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Gallery Har Shalom Debuts ‘Adding In, Taking Away’

Where creative vision takes shape.

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Patricia S. Affens: “A New World.”

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Pauline Jakobsberg, “The Land>”

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William Peirce, bowl, mixed woods.

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Charles Edwin Myers, “Lot's Wife.”

Gallery Har Shalom has opened its exhibit “Adding In, Taking Away” — a showcase of talent by five area artists. Now through April 22, the gallery presents sculpture, woodworking and artwork created with a variety of printmaking techniques. The featured artists are Pauline Jakobsberg of Potomac; Charles Edwin Myers, Bethesda; Allan Akman, Rockville; William Peirce, Silver Spring, and Patricia Affens, Olney. Gallery Committee chair Fran Abrams explains the theme of the exhibit: “Each of the processes used by these artists requires that they add in — ink, oil, stone, wood — or take it away.”

Artist Pauline Jakobsberg is one of the founding members of Har Shalom — and also a founder of the Washington Printmaking Gallery. She has been a printmaker for 35 years. Her mixed-media collagraphs present stories and memories that she wants to preserve.

“Each piece tells a story; people love to hear the stories that inspire me. From these stories, I recreate the complexity of the past,” she said. “Many of my pieces are influenced by my husband’s family who were Holocaust survivors who escaped to Bolivia.”

She utilizes handmade papers, inks and printmaking methods to produce her hand-pulled prints. The body of her work in this exhibit is referred to as “Family Legacy.” A lighter, more fanciful Jakobsberg can be seen through her “Dresses” prints. She grew up in New York City in the heart of the Garment District where her father was a Garment Center salesman — and now she recreates the “sample dresses” that he brought home to her. Jakobsberg’s art has been displayed in galleries and museums around the world — most recently in Shanghai.

Former Potomac resident Charles Edwin Myers sculpts in stone, plaster and terracotta — and also works in various two-dimensional media, including oil, acrylic, and watercolor; and intaglio and woodcut printing.

“Each of the sculptures in this show depicts Biblical characters, objects and scenes,” he said. “I take dramatic license with the Biblical narrative, but connect each object to a scriptural quotation.” Myers, a scientist who worked for the National Science Foundation, became interested in sculpting through art classes at Montgomery College.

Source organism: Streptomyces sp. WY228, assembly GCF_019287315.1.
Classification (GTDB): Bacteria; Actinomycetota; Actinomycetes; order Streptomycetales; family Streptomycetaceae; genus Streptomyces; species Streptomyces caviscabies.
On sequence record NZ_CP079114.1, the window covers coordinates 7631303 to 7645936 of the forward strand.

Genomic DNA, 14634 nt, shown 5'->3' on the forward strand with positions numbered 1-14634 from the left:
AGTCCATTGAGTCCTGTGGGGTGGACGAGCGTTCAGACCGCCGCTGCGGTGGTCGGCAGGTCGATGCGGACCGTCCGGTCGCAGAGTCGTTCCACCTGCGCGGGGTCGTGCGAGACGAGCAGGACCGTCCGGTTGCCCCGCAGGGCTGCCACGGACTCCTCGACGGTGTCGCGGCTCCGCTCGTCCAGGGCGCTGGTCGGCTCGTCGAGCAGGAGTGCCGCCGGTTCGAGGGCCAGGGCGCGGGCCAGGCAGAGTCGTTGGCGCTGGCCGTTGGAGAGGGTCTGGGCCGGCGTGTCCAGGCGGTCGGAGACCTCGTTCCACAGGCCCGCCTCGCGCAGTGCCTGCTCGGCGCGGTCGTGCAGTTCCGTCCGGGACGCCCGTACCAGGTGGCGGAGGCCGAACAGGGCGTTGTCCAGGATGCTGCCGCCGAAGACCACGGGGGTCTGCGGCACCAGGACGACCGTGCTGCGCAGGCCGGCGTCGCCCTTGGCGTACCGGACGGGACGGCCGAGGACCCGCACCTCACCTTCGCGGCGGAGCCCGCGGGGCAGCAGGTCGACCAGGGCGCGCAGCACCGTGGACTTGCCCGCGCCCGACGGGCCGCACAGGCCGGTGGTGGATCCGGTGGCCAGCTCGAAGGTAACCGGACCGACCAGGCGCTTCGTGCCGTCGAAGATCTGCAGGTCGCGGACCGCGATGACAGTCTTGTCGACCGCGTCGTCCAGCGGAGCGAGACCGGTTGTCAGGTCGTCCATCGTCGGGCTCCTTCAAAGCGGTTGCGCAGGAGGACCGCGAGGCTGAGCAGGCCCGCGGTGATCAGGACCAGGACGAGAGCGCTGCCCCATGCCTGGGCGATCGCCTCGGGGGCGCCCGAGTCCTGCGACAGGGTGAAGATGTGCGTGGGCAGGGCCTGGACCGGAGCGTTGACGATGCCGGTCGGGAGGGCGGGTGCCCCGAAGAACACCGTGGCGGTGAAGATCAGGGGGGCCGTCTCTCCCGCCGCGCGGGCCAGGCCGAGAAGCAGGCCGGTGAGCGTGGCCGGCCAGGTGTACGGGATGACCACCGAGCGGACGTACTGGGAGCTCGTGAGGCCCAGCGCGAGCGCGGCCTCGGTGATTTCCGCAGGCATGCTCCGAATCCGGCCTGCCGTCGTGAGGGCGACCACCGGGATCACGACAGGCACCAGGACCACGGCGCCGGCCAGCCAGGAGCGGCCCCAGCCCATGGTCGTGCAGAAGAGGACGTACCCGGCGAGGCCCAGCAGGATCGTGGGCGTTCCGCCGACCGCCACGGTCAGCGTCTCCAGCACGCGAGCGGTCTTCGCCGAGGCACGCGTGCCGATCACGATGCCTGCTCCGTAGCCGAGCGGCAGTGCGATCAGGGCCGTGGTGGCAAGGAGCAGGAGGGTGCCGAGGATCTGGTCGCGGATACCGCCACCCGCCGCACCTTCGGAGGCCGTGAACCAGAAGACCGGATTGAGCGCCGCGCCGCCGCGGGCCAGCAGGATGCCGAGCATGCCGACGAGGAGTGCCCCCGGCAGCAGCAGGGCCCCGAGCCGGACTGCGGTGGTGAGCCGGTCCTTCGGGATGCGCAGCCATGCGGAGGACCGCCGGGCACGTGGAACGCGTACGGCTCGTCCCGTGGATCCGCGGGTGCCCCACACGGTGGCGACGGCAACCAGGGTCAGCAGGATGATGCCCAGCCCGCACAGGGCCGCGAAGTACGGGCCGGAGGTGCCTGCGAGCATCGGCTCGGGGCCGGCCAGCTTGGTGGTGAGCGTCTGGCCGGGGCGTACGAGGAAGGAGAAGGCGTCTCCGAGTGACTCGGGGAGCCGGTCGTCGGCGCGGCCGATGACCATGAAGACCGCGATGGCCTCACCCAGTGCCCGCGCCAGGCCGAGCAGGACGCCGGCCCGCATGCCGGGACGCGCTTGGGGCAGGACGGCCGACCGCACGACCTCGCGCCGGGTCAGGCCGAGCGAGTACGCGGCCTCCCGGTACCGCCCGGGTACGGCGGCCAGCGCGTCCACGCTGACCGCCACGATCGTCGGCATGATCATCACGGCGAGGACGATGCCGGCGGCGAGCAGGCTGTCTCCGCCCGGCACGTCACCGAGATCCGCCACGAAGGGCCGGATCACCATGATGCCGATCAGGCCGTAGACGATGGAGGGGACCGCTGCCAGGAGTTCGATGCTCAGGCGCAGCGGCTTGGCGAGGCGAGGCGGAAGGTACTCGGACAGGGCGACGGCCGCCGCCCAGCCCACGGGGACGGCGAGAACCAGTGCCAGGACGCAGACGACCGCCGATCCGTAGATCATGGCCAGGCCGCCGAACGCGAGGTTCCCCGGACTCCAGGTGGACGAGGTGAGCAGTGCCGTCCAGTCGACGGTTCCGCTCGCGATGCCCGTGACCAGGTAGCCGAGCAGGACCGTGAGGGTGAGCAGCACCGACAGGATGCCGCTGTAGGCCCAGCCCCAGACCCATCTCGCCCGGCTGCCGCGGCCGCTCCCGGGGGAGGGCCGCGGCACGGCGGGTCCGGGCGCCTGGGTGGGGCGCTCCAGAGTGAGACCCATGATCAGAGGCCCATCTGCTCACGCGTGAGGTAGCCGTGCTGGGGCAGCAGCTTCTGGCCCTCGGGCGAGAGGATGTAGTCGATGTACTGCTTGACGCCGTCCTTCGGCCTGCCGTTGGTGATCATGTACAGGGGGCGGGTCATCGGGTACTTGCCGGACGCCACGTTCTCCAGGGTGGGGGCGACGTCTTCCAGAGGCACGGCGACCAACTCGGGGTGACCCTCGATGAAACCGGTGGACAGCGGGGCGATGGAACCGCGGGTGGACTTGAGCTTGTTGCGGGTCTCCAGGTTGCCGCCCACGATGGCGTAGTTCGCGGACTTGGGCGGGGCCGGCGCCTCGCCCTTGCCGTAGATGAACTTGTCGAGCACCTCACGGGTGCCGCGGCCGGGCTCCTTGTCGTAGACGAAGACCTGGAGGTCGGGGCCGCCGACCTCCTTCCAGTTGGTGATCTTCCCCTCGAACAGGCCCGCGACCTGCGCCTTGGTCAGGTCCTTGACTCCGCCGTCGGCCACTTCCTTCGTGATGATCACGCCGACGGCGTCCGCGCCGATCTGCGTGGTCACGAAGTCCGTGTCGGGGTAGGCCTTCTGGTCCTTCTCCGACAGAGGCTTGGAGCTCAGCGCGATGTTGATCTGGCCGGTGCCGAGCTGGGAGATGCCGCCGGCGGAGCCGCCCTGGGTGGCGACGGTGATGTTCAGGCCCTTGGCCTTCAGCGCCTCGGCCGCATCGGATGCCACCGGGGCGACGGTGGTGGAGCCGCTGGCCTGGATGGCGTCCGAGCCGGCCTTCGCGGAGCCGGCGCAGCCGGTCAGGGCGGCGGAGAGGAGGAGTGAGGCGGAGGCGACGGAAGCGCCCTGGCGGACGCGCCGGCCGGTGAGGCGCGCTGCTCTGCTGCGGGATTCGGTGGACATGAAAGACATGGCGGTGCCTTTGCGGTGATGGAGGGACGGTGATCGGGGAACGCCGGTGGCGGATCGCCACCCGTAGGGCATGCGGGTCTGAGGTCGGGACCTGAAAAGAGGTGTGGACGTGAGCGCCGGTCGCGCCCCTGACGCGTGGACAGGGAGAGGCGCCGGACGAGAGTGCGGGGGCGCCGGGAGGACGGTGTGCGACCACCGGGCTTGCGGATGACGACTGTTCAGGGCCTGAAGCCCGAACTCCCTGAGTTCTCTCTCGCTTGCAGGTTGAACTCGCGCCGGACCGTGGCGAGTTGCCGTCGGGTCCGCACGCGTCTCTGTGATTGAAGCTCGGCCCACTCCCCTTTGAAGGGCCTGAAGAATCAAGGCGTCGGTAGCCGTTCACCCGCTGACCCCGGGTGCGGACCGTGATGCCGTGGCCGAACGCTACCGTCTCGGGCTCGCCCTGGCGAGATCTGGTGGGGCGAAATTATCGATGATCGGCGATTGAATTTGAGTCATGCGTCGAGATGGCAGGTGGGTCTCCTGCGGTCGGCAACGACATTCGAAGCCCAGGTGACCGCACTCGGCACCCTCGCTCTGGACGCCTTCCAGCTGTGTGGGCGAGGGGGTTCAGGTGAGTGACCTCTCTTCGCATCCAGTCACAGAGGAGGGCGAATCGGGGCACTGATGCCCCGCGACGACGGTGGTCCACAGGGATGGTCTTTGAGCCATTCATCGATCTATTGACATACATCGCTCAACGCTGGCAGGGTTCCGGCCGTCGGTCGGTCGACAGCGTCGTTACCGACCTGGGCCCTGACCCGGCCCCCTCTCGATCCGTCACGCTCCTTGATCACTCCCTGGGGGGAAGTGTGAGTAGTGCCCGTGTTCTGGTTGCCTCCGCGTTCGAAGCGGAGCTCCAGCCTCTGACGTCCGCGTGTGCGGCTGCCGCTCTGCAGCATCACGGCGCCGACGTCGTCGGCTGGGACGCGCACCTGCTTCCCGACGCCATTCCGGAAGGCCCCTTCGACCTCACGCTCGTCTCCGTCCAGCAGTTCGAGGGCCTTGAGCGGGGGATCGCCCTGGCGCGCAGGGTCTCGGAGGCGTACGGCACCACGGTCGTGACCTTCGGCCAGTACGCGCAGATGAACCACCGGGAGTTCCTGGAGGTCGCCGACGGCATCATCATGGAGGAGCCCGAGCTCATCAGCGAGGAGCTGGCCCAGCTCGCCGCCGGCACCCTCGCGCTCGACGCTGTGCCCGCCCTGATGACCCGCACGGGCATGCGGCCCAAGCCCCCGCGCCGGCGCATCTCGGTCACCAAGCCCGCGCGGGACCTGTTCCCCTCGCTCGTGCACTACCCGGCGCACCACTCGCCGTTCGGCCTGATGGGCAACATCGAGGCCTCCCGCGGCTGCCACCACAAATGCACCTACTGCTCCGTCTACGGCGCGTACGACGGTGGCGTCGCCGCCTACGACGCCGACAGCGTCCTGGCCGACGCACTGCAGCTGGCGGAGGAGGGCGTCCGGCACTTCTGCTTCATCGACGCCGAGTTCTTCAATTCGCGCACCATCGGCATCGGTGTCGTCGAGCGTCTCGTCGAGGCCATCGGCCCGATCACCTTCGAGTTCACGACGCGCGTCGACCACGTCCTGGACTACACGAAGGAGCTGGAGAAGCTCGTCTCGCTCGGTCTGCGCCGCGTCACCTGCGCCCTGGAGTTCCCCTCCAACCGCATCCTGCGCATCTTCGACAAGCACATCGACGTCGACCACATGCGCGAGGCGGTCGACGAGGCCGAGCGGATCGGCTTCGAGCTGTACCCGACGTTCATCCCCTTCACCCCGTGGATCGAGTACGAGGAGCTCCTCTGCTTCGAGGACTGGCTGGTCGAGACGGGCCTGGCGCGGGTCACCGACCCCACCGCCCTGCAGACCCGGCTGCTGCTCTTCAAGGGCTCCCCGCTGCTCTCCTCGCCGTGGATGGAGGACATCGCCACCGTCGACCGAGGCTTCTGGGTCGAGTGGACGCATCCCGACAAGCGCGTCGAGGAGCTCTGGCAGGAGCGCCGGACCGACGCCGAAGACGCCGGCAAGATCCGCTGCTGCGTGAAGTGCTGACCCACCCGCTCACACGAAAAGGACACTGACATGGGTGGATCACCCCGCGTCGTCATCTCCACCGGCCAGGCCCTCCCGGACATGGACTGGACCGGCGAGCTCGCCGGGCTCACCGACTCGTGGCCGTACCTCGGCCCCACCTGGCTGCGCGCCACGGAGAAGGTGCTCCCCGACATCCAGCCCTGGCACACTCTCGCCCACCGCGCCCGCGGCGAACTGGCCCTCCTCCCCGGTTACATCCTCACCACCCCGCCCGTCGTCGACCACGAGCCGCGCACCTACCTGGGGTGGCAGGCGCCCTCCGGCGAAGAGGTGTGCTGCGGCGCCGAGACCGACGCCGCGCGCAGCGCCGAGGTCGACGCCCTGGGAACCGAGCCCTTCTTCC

“It may take me 2-3 months to complete a sculpture. I chip away at a block of stone, or, with plaster, I start with a metal framework and mold around it. I need to spend time thinking about what I want to create. Often I make a small-scale model,” he said. Some of his pieces on display are “Lot’s Wife,” “Twisted Sisters” “Young David” and “Burning Bush.”

Har Shalom member Allan Akman’s screenprints will also be featured in the exhibit. The Rockville resident has been working in screenprinting since 2009 when he decided to use a photograph of his in-laws in an American Gothic-like scene as the basis for a screenprint. Akman continues to work from photographs, developing images which are transformed into multiple layers of color screenprinted manually one color at a time. “I have learned to adjust my dreams to the reality of the squeegee each day,” he said.

Wood vessels by William Peirce of Silver Spring will bring another dimension to the show. These vessels are made with a band saw, not turned on a lathe. The vessels are made from a single board created by gluing several pieces of wood together, then cut into rings, stacked, glued and finished.

Peirce exhibits in shows by the Washington Woodworkers Guild, the Creative Crafts Council, and the Senior Artists Alliance as well as at the Sugarloaf Mountain craft fairs. Additionally, his work is in Partners Gallery in Bethesda, Peirce Mill in Rock Creek Park in Washington D.C. and in the Strathmore Mansion in Rockville.

Patricia Affens of Olney will display her abstract paintings and monotype prints. The former information technology specialist now feels that “each blank canvas or piece of paper begins an exploration.” Her work has been exhibited locally at the Strathmore Mansion, Glen Echo and Gallery B in Bethesda.

Gallery Har Shalom is located at Congregation Har Shalom, 11510 Falls Road, Potomac. The exhibit is free and open to the public. Call 301-299-7087 for hours and directions.